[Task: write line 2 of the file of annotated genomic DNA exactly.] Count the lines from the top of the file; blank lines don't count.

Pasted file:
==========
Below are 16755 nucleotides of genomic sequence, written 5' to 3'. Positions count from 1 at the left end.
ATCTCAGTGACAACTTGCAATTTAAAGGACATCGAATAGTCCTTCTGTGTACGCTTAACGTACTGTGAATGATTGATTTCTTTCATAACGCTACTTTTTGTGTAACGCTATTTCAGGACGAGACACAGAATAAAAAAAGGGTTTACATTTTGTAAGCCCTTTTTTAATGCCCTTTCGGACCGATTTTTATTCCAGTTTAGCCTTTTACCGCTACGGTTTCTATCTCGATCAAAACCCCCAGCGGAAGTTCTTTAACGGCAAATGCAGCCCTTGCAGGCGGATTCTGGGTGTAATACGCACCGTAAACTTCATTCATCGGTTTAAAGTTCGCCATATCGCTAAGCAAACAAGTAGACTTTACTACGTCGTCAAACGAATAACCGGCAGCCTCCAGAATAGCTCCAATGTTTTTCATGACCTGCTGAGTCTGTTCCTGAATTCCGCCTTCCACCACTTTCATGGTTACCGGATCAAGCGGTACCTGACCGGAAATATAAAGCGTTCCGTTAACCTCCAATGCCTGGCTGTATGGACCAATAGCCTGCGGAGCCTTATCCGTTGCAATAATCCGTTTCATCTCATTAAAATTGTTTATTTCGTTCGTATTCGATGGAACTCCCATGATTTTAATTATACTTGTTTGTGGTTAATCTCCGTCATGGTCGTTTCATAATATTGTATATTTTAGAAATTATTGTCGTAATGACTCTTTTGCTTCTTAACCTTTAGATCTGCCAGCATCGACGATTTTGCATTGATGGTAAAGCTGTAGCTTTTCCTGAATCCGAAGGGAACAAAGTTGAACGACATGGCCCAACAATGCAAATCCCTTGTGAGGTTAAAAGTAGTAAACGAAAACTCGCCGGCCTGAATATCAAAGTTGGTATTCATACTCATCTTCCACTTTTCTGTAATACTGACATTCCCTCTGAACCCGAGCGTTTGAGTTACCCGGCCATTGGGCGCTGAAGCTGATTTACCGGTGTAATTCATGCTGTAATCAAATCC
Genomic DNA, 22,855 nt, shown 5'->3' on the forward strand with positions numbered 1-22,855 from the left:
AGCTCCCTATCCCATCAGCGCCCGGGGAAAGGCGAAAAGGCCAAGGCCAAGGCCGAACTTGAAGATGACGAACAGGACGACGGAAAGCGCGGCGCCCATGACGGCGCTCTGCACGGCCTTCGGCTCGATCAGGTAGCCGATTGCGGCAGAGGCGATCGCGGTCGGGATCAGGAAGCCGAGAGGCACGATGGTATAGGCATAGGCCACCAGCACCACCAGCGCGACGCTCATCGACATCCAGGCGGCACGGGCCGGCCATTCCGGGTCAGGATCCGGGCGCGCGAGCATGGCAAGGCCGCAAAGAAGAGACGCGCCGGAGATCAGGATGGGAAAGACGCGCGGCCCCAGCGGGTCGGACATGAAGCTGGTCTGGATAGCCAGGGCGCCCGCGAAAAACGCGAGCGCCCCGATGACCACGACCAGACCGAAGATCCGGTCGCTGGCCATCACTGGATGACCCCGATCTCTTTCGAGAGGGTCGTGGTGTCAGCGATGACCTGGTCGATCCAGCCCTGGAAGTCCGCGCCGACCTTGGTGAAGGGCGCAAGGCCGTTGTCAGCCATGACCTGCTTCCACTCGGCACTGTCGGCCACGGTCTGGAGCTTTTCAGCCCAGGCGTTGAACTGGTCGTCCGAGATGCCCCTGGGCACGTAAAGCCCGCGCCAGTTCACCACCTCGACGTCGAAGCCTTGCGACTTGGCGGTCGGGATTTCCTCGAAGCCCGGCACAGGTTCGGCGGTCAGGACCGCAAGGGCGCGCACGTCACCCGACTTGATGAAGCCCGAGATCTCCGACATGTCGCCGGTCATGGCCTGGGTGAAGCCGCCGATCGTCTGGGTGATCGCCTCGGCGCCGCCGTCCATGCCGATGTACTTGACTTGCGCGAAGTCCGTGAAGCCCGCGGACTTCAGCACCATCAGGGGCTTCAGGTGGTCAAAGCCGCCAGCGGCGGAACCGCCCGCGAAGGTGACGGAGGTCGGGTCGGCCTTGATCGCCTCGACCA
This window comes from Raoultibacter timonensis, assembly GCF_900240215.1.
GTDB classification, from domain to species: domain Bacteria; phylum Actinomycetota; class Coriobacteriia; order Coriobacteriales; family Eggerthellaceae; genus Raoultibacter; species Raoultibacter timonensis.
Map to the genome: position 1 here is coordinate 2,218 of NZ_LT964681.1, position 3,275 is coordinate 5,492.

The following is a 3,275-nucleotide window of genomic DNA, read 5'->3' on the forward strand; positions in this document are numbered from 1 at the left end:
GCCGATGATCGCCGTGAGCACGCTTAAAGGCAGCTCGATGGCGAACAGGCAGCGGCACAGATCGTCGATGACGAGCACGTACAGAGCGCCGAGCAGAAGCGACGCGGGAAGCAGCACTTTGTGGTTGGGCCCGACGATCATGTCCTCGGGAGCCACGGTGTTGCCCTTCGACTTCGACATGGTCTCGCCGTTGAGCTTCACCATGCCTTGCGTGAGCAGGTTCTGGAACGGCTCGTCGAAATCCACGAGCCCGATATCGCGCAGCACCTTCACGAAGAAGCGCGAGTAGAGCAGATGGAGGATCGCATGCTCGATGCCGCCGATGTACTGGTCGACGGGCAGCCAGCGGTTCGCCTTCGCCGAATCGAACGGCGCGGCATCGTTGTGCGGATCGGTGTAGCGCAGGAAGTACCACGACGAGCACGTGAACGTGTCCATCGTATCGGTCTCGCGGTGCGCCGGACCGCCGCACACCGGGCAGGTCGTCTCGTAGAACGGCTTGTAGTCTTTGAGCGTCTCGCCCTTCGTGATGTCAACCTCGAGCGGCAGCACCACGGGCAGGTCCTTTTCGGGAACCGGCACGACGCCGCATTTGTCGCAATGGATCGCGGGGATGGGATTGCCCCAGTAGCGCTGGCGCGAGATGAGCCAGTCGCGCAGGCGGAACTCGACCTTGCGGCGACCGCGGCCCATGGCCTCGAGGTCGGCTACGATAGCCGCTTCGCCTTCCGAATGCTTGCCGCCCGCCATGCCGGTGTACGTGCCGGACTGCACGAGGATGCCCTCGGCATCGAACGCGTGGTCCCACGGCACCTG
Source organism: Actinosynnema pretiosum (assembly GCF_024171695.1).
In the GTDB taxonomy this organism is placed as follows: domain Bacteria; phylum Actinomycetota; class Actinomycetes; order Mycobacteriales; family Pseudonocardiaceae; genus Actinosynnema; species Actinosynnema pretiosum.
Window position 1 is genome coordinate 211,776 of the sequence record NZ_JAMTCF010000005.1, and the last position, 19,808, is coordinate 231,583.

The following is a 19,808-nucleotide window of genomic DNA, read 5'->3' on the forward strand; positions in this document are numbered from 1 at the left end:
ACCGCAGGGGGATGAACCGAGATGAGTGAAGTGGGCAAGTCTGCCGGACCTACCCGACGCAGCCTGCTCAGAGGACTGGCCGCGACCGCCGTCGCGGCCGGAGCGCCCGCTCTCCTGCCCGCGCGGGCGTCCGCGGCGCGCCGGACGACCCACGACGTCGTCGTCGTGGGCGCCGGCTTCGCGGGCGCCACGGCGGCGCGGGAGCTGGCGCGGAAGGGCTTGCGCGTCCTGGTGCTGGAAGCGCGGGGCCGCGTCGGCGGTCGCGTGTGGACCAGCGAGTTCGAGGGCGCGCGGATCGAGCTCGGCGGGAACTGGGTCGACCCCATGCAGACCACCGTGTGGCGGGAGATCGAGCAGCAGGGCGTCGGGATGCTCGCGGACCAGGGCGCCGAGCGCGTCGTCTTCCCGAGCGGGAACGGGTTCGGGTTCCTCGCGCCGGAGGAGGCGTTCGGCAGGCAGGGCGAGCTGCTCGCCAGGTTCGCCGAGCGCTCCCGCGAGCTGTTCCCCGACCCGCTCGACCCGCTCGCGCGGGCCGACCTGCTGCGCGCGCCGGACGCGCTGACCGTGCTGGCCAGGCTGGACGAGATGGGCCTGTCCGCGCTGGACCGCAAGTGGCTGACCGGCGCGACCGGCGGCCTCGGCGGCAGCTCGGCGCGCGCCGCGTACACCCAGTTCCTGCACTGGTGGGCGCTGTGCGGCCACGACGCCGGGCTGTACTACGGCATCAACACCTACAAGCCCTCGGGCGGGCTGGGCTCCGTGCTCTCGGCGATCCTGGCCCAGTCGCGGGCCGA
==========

ATCTCAGTGACAACTTGCAATTTAAAGGACATCGAATAGTCCTTCTGTGTACGCTTAACGTACTGTGAATGATTGATTTCTTTCATAACGCTACTTTTTGTGTAACGCTATTTCAGGACGAGACACAGAATAAAAAAAGGGTTTACATTTTGTAAGCCCTTTTTTAATGCCCTTTCGGACCGATTTTTATTCCAGTTTAGCCTTTTACCGCTACGGTTTCTATCTCGATCAAAACCCCCAGCGGAAGTTCTTTAACGGCAAATGCAGCCCTTGCAGGCGGATTCTGGGTGTAATACGCACCGTAAACTTCATTCATCGGTTTAAAGTTCGCCATATCGCTAAGCAAACAAGTAGACTTTACTACGTCGTCAAACGAATAACCGGCAGCCTCCAGAATAGCTCCAATGTTTTTCATGACCTGCTGAGTCTGTTCCTGAATTCCGCCTTCCACCACTTTCATGGTTACCGGATCAAGCGGTACCTGACCGGAAATATAAAGCGTTCCGTTAACCTCCAATGCCTGGCTGTATGGACCAATAGCCTGCGGAGCCTTATCCGTTGCAATAATCCGTTTCATCTCATTAAAATTGTTTATTTCGTTCGTATTCGATGGAACTCCCATGATTTTAATTATACTTGTTTGTGGTTAATCTCCGTCATGGTCGTTTCATAATATTGTATATTTTAGAAATTATTGTCGTAATGACTCTTTTGCTTCTTAACCTTTAGATCTGCCAGCATCGACGATTTTGCATTGATGGTAAAGCTGTAGCTTTTCCTGAATCCGAAGGGAACAAAGTTGAACGACATGGCCCAACAATGCAAATCCCTTGTGAGGTTAAAAGTAGTAAACGAAAACTCGCCGGCCTGAATATCAAAGTTGGTATTCATACTCATCTTCCACTTTTCTGTAATACTGACATTCCCTCTGAACCCGAGCGTTTGAGTTACCCGGCCATTGGGCGCTGAAGCTGATTTACCGGTGTAATTCATGCTGTAATCAAATCC